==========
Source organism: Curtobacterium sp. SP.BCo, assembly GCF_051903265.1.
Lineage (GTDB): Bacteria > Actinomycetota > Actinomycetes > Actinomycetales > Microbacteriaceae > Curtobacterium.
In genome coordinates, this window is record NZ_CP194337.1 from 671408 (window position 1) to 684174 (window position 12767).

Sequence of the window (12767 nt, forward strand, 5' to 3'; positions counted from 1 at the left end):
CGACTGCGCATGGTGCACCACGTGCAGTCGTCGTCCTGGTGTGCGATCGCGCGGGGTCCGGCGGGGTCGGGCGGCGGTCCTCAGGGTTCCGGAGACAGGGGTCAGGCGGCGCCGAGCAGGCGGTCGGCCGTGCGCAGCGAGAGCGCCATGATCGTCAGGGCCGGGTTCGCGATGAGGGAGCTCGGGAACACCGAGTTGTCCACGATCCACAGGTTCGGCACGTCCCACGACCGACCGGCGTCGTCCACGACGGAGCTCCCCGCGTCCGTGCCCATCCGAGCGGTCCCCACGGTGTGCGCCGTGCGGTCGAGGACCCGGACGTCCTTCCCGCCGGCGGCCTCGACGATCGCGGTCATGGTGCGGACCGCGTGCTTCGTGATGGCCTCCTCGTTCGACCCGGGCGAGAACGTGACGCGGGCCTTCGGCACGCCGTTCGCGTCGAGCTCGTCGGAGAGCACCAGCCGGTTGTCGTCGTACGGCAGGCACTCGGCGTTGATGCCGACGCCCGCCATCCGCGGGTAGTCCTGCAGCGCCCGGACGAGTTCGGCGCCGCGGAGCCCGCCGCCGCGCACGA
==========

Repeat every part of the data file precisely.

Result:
Source organism: Curtobacterium sp. SP.BCo, assembly GCF_051903265.1.
Lineage (GTDB): Bacteria > Actinomycetota > Actinomycetes > Actinomycetales > Microbacteriaceae > Curtobacterium.
In genome coordinates, this window is record NZ_CP194337.1 from 671408 (window position 1) to 684174 (window position 12767).

Sequence of the window (12767 nt, forward strand, 5' to 3'; positions counted from 1 at the left end):
CGACTGCGCATGGTGCACCACGTGCAGTCGTCGTCCTGGTGTGCGATCGCGCGGGGTCCGGCGGGGTCGGGCGGCGGTCCTCAGGGTTCCGGAGACAGGGGTCAGGCGGCGCCGAGCAGGCGGTCGGCCGTGCGCAGCGAGAGCGCCATGATCGTCAGGGCCGGGTTCGCGATGAGGGAGCTCGGGAACACCGAGTTGTCCACGATCCACAGGTTCGGCACGTCCCACGACCGACCGGCGTCGTCCACGACGGAGCTCCCCGCGTCCGTGCCCATCCGAGCGGTCCCCACGGTGTGCGCCGTGCGGTCGAGGACCCGGACGTCCTTCCCGCCGGCGGCCTCGACGATCGCGGTCATGGTGCGGACCGCGTGCTTCGTGATGGCCTCCTCGTTCGACCCGGGCGAGAACGTGACGCGGGCCTTCGGCACGCCGTTCGCGTCGAGCTCGTCGGAGAGCACCAGCCGGTTGTCGTCGTACGGCAGGCACTCGGCGTTGATGCCGACGCCCGCCATCCGCGGGTAGTCCTGCAGCGCCCGGACGAGTTCGGCGCCGCGGAGCCCGCCGCCGCGCACGA